Today on the third part of our analysis of the iPad's environmental report, we look into the materials.
Apple announced earlier today that it sold 3 million iPads in just 80 days, which means that a) It's fashionable and it's 'in' like Richard Doherty, analyst at Envisioneering Group explained to the LA Times and b) looking into the environmental impact of the materials is becoming even more important as the demand for iPads is growing so fast.
In the environmental report Apple explains how reducing the iPad's footprint starts with reducing the material footprint:
Apple’s ultra compact product and packaging designs lead the industry in material efficiency. Reducing the material footprint of a product helps maximize shipping efficiency. It also helps reduce energy consumed during production and material waste generated at the end of the product’s life. iPad is made of recyclable materials,such as aluminum and glass.
The material use for iPad (Wi-Fi + 3G model) is as followed:
Circuit boards, 45g
What this information does not include is reference to the source of the materials. The life cycle analysis of Daniel Goleman and Gregory Norris (see How Green Is My iPad?) is completing some of the missing pieces:
One e-reader requires the extraction of 33 pounds of minerals. That includes trace amounts of exotic metals like columbite-tantalite, often mined in war-torn regions of Africa. But it’s mostly sand and gravel to build landfills; they hold all the waste from manufacturing wafer boards for the integrated circuits. An e-reader also requires 79 gallons of water to produce its batteries and printed wiring boards, and in refining metals like the gold used in trace quantities in the circuits.
Apple is referring to the chemistry of the battery, which is built in, mentioning that it's free of lead, cadmium and mercury. These materials are restricted by European Directive on the Restriction of the Use of Certain Hazardous Substances. Apple mentions on the report that it "has long taken a leadership role in restricting harmful substances from its products and packaging. As part of this strategy, all Apple products comply with the RoHS Directive.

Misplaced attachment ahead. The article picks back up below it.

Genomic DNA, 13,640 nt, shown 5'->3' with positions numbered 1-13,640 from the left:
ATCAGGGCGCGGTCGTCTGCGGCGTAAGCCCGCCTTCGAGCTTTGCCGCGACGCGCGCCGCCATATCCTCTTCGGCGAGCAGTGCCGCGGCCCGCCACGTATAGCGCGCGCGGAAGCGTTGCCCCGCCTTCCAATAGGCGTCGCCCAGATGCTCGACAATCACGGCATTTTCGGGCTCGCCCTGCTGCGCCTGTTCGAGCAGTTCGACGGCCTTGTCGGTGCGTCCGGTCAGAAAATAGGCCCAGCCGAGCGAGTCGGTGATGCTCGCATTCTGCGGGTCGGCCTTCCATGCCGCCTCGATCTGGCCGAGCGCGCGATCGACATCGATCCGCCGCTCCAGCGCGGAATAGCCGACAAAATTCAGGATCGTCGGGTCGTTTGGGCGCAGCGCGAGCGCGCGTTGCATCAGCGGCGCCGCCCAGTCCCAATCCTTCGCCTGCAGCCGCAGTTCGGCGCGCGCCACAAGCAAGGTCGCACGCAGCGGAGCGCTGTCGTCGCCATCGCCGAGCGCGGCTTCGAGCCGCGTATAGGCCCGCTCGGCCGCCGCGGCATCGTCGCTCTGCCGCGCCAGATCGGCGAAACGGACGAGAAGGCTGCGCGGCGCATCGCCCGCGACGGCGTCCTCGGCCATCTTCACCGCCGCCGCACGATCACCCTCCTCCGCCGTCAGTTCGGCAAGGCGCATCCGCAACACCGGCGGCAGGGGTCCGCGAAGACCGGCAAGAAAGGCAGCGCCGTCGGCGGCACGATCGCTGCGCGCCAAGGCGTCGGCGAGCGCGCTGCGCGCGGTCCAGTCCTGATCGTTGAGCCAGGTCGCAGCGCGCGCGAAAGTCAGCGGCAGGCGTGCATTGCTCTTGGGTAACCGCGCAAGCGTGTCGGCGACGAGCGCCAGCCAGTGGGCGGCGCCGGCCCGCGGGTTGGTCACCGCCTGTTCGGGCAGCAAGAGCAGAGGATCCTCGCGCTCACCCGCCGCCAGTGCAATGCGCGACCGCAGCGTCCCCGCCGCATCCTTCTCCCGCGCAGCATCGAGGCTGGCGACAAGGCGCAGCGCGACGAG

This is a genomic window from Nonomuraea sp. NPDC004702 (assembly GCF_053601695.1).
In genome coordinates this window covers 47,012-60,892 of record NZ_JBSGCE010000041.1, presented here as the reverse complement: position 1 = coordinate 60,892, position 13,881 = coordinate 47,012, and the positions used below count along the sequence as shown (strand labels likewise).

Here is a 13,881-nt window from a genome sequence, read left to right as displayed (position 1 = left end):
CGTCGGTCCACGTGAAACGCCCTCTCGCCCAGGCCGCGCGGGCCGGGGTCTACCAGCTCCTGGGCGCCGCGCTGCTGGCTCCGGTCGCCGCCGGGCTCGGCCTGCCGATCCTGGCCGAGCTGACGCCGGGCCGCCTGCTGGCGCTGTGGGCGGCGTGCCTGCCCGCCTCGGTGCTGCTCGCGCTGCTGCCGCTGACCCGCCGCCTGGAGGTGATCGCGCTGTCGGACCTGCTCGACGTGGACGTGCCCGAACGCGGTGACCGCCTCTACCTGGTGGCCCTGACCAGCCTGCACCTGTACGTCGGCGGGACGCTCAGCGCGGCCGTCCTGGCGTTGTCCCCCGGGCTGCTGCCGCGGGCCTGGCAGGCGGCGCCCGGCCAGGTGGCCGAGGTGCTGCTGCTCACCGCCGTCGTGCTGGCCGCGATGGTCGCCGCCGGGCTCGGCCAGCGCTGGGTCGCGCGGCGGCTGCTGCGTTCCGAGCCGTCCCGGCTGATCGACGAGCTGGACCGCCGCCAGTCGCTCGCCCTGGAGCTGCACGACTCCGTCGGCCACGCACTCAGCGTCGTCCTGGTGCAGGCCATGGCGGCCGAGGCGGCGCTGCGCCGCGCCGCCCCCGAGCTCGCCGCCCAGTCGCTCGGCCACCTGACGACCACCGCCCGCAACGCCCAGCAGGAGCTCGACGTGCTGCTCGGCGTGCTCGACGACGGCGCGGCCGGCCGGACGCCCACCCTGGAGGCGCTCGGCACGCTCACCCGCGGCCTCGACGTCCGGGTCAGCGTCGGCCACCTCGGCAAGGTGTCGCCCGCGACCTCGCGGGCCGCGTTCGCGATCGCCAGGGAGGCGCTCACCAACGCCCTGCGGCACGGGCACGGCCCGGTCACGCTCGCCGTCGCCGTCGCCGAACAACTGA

Apple explains on the report that it is not just complying with the Directive when it comes to the iPad, but actually goes even further by incorporating the following more aggressive restrictions, such as:
• Mercury-free LED backlit display
• Arsenic-free display glass
• Free of BFRs and PVC
Greenpeace think that Apple is doing OK when it comes to 'Precautionary Principle and Support for Revision of RoHS Directive', as they explained in its latest edition of the Guide to Greener Electronics, giving Apple a score of Partially Good (2+):
Apple refers to its ‘precautionary approach’ to substances. Its progress in eliminating hazardous substances seems to be guided by three important elements of this principle: preventive action, voluntary elimination and proactive search for safer substitutes. More information. Evidence of lobbying on RoHS 2.0. To score full marks, Apple needs to provide a public position on its support for immediate restrictions in RoHS 2.0 on at least PVC, BFRs and CFRs (within 3-5 years), as well as an nd-of-life focused methodology for adding future substance restrictions. It also needs to clarify its stance regarding the position of the trade federation TechAmerica on further restrictions of hazardous substances.
Apple is emphasizing the substances elimated from the iPad, such as arsenic (none in the display glass), BFRs and mercury (none in the LED backlit display), and Steve Jobs even mentioned it in his presentation on the iPad's launch event, but Greenpeace is less impressed.
In it electronics report, Greenpeace gives Apple a 'Partially Bad' (1+) score in chemicals management and explains why:
Apple provides examples of substances that it has eliminated, e.g. arsenic in LCDs and mercury by moving to LEDs. It plans to have all products free of elemental bromine and chlorine – not just PVC and BFRs but there is even less information about Apple’s communications with its suppliers on its updated pages than before the website was updated. C2 evaluates disclosure of information flow in the supply chain. Apple refers to its Regulated Substances Specification which details a broad range of substances that are restricted or banned, yet still fails to disclose its Substance Specification 069-0135.
And how is it comparing to other e-readers? Well, it's hard to tell. Amazon doesn't disclose any information about the Kindle materials - Casey Harrell, an international campaign coordinator for Greenpeace told the New York Times that “in terms of the Kindle or other similar e-book gadgets, I don’t know what chemicals are in or out."
On the same article we learn from Valerie Motis, a Sony spokeswoman, that "the company’s e-reader products are free of toxic materials, including polyvinyl chloride, or PVC."
So I believe that the iPad is doing fairly well in terms of materials, but as we learn from Greenpeace report and the LCA of Goleman & Norris it has some more way to go before we can say it is doing really well.
Parts on the analysis published so far:
Part 1 - the iPad's Carbon footprint
Part 2 - Recycling
Raz @ Eco-Libris
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